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VANCOUVER, British Columbia (Reuters) - Canadians reacted with surprise, confusion and sometime vitriolic anger on Tuesday over the political chaos that has suddenly gripped the country's normally staid federal government.
Less than two months after an election that was at times overshadowed by the U.S. presidential race, Canada faced the prospect of Conservative Prime Minister Stephen Harper being ousted in favor of an opposition coalition.
The Liberals, New Democrats and Bloc Quebecois say they have lost confidence in Harper's minority government and have asked the governor general to let them form a new, coalition government, a move unseen in Canadian history.
"Is it legal? Where are we headed as a nation? I have lots of questions about our current political state of affairs," said Bonny Jung, a Toronto-area resident who voted for the Liberals in the October 14 election.
"It's almost like child's play," she said.
If the opposition parties vote down the Conservatives in Parliament and Governor General Michaelle Jean agrees to their plan, a coalition of Liberals and News Democrats would take over, with support from the Bloc Quebecois.
Jean, who represents Queen Elizabeth, Canada's head of state, normally plays a figurehead role. However, her word is final when dealing with constitutional matters.
In Western Canada, the power-base of the Conservatives, Harper's supporters expressed outrage that the Liberals and New Democrats would join forces with the Bloc Quebecois.
The Bloc, which advocates an independent Quebec, has long been a lightning rod for criticism in Western Canada, where many residents complain their needs have long been ignored by the federal government in Ottawa.
"It's time to separate. The West must separate," bellowed a talk-radio caller to CKNW radio in Vancouver. In northern Alberta, one family told Reuters they were making "Democratic Republic of Alberta" signs to take to rallies.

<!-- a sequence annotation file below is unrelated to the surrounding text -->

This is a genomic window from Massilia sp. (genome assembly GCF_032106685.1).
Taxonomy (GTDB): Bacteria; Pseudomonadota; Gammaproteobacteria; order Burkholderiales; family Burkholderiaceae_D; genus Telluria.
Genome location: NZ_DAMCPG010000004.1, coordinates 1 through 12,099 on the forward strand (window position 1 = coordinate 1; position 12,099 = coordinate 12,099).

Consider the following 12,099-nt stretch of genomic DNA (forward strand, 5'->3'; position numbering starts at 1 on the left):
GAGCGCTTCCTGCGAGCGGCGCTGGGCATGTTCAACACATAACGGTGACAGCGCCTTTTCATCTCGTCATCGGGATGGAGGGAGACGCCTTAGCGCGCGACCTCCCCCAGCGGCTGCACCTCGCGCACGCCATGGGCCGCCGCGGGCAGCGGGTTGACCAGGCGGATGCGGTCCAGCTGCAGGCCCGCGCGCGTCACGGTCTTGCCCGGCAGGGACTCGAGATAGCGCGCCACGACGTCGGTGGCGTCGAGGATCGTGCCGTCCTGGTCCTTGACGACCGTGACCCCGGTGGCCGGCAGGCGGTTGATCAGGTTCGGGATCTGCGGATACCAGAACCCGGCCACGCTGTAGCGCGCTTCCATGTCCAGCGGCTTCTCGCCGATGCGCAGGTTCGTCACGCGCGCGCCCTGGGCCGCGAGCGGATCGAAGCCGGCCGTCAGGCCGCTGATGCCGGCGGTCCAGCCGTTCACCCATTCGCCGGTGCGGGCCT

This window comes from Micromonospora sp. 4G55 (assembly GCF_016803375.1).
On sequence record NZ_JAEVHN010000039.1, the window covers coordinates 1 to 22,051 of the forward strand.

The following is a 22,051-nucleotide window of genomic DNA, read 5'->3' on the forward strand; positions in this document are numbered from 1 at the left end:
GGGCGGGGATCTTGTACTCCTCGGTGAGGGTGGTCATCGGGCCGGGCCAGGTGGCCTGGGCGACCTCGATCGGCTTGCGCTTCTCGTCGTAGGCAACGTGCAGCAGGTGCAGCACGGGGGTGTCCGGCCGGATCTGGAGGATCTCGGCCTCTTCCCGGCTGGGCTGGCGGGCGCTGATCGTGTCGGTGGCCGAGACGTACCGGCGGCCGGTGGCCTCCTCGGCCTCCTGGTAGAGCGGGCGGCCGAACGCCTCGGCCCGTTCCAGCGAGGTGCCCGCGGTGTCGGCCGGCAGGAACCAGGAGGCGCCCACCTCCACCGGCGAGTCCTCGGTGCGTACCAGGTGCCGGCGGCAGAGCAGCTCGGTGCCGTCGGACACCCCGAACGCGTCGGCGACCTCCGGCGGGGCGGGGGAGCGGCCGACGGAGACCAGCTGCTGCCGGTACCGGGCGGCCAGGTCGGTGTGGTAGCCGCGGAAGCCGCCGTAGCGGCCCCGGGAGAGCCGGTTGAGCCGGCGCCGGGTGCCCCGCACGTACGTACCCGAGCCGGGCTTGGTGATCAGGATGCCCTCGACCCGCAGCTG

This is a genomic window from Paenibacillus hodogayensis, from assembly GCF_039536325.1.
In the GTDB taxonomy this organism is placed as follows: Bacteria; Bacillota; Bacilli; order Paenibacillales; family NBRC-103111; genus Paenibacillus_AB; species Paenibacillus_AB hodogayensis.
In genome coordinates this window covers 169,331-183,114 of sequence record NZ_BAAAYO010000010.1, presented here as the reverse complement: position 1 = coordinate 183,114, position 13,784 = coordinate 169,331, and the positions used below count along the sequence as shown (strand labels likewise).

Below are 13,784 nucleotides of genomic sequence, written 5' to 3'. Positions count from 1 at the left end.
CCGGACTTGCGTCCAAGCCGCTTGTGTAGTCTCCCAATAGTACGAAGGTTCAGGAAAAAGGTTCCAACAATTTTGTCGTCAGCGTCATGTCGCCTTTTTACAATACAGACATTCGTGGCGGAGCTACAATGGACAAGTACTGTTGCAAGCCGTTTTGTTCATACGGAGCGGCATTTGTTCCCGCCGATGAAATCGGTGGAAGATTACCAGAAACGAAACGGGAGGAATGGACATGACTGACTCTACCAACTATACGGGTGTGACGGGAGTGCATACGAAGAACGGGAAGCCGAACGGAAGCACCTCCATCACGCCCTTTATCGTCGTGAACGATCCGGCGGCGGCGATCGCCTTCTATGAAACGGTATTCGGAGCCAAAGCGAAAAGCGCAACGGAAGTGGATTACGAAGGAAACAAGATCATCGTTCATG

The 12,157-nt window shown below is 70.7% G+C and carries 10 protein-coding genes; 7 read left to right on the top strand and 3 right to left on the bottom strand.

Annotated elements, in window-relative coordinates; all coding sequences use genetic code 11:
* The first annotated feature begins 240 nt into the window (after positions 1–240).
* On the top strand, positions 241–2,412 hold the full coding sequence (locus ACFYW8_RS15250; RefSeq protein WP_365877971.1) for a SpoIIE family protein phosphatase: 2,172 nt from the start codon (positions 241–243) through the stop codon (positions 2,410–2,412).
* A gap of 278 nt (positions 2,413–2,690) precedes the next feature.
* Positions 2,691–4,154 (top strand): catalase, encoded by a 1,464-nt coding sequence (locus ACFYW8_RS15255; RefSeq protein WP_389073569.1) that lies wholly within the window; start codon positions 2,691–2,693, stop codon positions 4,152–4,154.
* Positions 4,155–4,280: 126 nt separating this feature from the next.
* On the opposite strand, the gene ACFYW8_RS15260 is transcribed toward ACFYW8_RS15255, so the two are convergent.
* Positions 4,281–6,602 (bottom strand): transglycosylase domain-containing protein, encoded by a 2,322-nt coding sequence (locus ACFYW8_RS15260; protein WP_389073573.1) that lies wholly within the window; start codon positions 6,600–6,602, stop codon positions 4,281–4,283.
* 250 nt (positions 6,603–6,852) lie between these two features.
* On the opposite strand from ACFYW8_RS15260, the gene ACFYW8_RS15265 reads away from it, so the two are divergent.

Dave Rutherford, of the Rutherford show, likely Alberta's most influential call-in show on CHQR in Calgary, Alberta said the angry reaction has been unprecedented.
"We in the media use the word outrage a lot but this is real anger. People just cannot believe that the government has been hijacked. Cannot believe it," Rutherford said.
The Conservatives were reportedly poised to launch an advertising campaign targeting the Bloc's influence in the proposed coalition plan, which Harper has called an undemocratic attempt to seize power.
In Quebec, the province's largest newspaper, Le Journal de Montreal, took a front page jab at the prospect of Liberal leader Stephane Dion could become prime minister after the Liberals were drubbed in the October 14 election.
"Thanks to the Bloc... he's back; incredible but true," read the French headline that was printed over a picture of Dion seated next to his old political foe. Bloc leader Gilles Duceppe.
The headline in the Globe and Mail newspaper simply announced that Canada had "One prime minister too many."
Not all radio callers were upset with the prospect of the Conservatives' ouster, with some accusing Harper of being the author of his own demise by focusing on partisan attacks since the election and ignoring Canada's weakening economy.
"I think it is sort of divine justice," a caller told CKNW.
Supporters of the coalition plan, including some the country's largest unions, plan to hold rallies in cities across the country on Thursday, and accused the Conservatives of using "hysterical" rhetoric.
"We call on our members and citizens to remain calm and to be confident that the proposed coalition government is fully consistent with parliamentary democracy and represents the majority of Canadians who want these economic policies implemented immediately," the Communications, Energy and Paperworkers union said in a statement.
With reporting by Frank Pingue in Toronto, Scott Haggett in Calgary and Randall Palmer in Ottawa; editing by Rob Wilson